Wolfgang: Like in the most of my photo books I worked by the project „Catch“ with an open concept. This publication is including photographs from 1999 to 2013, taken in different cities and countries. I am taking the photographs out of the normal context and combine them in a very complex way. It often needs a distance of time to see the aestetical qualities separate from the depicting aspects.
Finally for the book Catch it is not important, if the photographs are made in Florence, in Cologne or in any other city. So I am not putting titles under the photographs, but at the end of the book I am mentioning all places, where I have taken the pictures. I want to show the cultural context of the images, but I don’t want to give an explanation. I am always dealing on the edge between narration and abstraction.
The curiosity to experience, the search for communication, to long for images that tear us out of the routine consumption of normal media image clutter: images with irritating cutouts, surprising compositions and unusual perspectives. Such an irritation is necessary to reflect upon what we encounter in everyday life. A more mysterious way of seeing evokes questioning of how to look and thus penetrate further into the various layers of the visible. The world as a collage will not dissolve in a unique punch line but rather expand itself in disparity. Space between things is very important. It leaves us room for imagination. The images themselves become catalysts to the experience diverse perception. They extend the visions for the discovery of the seemingly trivial-----Catch!
The editing of the double pages was one of the most challenging part of the work process. The interaction of the pictures has to force the imagination of the viewer. Any too simple connection would stop the flow of imagination. It’s very important to listen to the photographs and not following to strict concepts. It’s not always logical, how pictures are co-operating. The photographs are giving the sound. They tell you “please connect me with this photograph”. Then you have your concept in your head and say “no it’s not fitting”, but they say “please, please”. Mostly they are right.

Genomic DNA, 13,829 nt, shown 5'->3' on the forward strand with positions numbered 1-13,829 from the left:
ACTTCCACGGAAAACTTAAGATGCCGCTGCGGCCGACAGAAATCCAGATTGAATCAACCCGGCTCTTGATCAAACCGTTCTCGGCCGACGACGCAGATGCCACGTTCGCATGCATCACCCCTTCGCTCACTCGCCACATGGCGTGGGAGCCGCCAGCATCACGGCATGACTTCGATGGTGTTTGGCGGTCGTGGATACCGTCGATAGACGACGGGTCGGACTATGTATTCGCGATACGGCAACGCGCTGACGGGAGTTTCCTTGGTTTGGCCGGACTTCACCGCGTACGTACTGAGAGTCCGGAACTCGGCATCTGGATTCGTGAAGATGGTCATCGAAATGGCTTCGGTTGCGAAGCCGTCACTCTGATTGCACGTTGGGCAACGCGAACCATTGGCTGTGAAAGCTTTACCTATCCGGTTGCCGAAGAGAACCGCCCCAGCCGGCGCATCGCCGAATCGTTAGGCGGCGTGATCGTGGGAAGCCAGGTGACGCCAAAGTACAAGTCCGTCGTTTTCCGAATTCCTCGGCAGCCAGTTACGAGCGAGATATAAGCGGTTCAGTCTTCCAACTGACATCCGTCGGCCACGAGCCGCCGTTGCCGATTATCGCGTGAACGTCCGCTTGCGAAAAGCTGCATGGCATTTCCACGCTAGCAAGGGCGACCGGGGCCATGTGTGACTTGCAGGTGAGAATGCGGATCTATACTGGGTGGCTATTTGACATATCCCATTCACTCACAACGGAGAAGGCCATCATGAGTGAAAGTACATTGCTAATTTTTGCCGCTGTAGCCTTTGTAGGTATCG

By working on the book „Catch“ is was very important for me to see what is the difference to my earlier book Drift, which has been published in 2007. The style of photographs is similar, sometimes taken at the same time. For making the reading of the very complex and many layered photographs easier for the spectator I put only single pictures on a double page. This helped the book in theses times to be very well accepted. It also received the German Photobook Award 2008.
In Catch I am working with double pages, because I am very interested in the interacting of images, how they are creating a visual flow. I feel myself also influenced by Daido Moriyama, who was following the idea, that not the the single isolated picture is important, but more the interaction of many photographs in the book.
The sequence of the images in the book Catch is guiding the reader into different moods. I don’t want to prove anything in this publication. Superficially perceived you can see the series like a promenade in the strange modern world and if you want you can follow the complex semantic levels. I’m very sceptical towards too obvious order principles and so I like to deal with the chance to reach more open compositions. But for sure at the end it has to work as convincing images. It’s very complicated to explain this to Germans because they think if you don’t plan it, it’s nothing. It’s true! (laughs).
What’s your opinion about Indian Photography? Do you find your order principle on the subject?